The Twelfth International Conference on Grey Literature in Prague in 2010 arrived at the following definition:
"Grey literature stands for manifold document types produced on all levels of government, academics, business and industry in print and electronic formats that are protected by intellectual property rights, of sufficient quality to be collected and preserved by libraries and institutional repositories, but not controlled by commercial publishers; i.e. where publishing is not the primary activity of the producing body."
Examples of grey literature include: conference abstracts, presentations, proceedings; regulatory data; unpublished trial data; government publications; reports (such as white papers, working papers, internal documentation); dissertations/theses; patents; and policies & procedures.
Grey literature is not information that has been commercially published, therefore it includes studies that show positive results and failures. Failures are just as important as the positive results because evidence-based information includes both. Additionally, grey literature helps reduce publication bias and creates more balanced research and information within a systematic review.
Depending on what your topic is there are various options when trying to locate grey literature. Locating grey literature can feel daunting at times, so concentrate on abstracts or conference proceedings, unless you are researching a drug or intervention in pharmacology; then you would focus on clinical trials or pharma data.
Below are some links regarding the importance of grey literature:
This report is a bimonthly publication of The New York Academy of Medicine (NYAM) alerting readers to new grey literature publications in health services research and selected public health topics. The database platform is keyword searchable and serves as an archive for the cataloged reports.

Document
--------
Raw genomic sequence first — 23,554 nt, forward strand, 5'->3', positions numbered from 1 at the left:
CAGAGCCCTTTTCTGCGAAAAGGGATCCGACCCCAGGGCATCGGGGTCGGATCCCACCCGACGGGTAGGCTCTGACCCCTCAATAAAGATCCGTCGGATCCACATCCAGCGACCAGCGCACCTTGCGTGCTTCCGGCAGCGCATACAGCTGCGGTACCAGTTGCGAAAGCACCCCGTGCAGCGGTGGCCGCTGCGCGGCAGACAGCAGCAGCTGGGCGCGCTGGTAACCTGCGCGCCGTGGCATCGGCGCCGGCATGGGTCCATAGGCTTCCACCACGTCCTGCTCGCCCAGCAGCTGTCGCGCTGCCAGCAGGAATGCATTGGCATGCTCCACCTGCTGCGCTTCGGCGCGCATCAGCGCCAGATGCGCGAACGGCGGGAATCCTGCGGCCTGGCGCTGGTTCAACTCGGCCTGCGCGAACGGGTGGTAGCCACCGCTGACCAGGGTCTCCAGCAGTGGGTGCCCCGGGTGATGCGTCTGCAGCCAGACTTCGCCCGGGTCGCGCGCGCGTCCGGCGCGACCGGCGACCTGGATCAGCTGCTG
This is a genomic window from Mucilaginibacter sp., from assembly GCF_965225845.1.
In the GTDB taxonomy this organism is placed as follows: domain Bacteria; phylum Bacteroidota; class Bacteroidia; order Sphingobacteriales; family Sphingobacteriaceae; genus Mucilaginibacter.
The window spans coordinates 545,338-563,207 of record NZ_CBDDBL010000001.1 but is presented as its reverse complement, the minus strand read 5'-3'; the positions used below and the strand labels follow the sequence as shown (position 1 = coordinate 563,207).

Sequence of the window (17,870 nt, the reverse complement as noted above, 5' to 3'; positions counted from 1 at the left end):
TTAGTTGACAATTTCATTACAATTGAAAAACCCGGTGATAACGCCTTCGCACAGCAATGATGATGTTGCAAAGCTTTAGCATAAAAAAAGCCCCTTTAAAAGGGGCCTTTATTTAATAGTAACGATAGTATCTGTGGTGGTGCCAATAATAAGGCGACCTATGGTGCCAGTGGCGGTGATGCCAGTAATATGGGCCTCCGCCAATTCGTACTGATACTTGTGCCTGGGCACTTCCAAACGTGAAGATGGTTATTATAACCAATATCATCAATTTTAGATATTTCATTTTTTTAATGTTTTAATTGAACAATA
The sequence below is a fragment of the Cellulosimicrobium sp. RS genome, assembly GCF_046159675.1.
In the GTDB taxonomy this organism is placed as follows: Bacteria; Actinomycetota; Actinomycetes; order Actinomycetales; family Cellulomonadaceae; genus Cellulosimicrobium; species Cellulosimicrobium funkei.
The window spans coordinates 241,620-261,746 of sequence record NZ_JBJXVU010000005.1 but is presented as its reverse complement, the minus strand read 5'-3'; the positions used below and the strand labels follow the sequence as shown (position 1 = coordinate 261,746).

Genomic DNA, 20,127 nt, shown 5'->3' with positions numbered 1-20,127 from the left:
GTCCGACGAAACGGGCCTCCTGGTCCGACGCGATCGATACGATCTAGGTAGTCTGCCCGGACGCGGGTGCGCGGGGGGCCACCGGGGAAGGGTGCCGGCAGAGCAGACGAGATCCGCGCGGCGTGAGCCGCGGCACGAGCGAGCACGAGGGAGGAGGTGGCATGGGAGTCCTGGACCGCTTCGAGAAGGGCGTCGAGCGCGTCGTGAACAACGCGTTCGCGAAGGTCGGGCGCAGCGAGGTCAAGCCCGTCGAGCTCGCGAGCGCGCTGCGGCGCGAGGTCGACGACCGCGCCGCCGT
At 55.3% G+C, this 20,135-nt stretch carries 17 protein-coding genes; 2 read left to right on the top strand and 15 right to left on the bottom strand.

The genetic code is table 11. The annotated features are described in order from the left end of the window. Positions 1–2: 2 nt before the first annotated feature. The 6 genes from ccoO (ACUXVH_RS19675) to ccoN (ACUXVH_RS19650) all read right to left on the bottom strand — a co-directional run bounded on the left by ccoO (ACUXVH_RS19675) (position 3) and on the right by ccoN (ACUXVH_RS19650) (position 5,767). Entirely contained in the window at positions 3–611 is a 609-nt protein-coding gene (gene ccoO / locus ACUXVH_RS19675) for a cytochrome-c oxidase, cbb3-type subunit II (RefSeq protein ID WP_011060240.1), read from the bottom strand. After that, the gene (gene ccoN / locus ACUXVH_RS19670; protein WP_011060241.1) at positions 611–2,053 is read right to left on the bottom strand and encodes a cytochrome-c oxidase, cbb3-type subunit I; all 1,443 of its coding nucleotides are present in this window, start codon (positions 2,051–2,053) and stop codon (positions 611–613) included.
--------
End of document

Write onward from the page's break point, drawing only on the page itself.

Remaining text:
The System for Information on Grey Literature in Europe, is an open access database to 700.000 bibliographical references of grey literature produced in Europe and allows you to export records and locate the documents in many research disciplines.
The Grey Literature Network Service was founded in 1992. The goal of GreyNet is to facilitate dialog, research, and communication between persons and organizations in the field of grey literature. GreyNet further seeks to identify and distribute information on and about grey literature in networked environments
A catalog of dissertations, theses and published material based on theses and dissertations. This catalog is created by OCLC member libraries worldwide and includes dissertations, theses, etc. in all subject areas.
Contains more than 2 million entries for doctoral dissertations and master's theses. The database includes citations for materials ranging from the first U.S. dissertation, accepted in 1861, to those accepted as recently as last semester. Since 1997, new publications have been available electronically, and many publications can be ordered through the system for a fee. The database represents the work of authors from over 1,000 North American graduate schools and European universities.
This database offers access to health care books, nursing dissertations, selected conference proceedings, standards of practice, educational software, audiovisuals and book chapters, as well as Evidence-Based Care Sheet. Searchable cited references for many journals are also included. CINAHL Plus with Full Text provides full text 337 of journals, plus legal cases, clinical innovations, critical paths, drug records, research instruments and clinical trials. PDF backfiles to 1937 are also included.
Cochrane is for anyone interested in using high-quality information to make health decisions. Whether you are a doctor or nurse, patient or career, researcher or funder, Cochrane evidence provides a powerful tool to enhance your healthcare knowledge and decision making.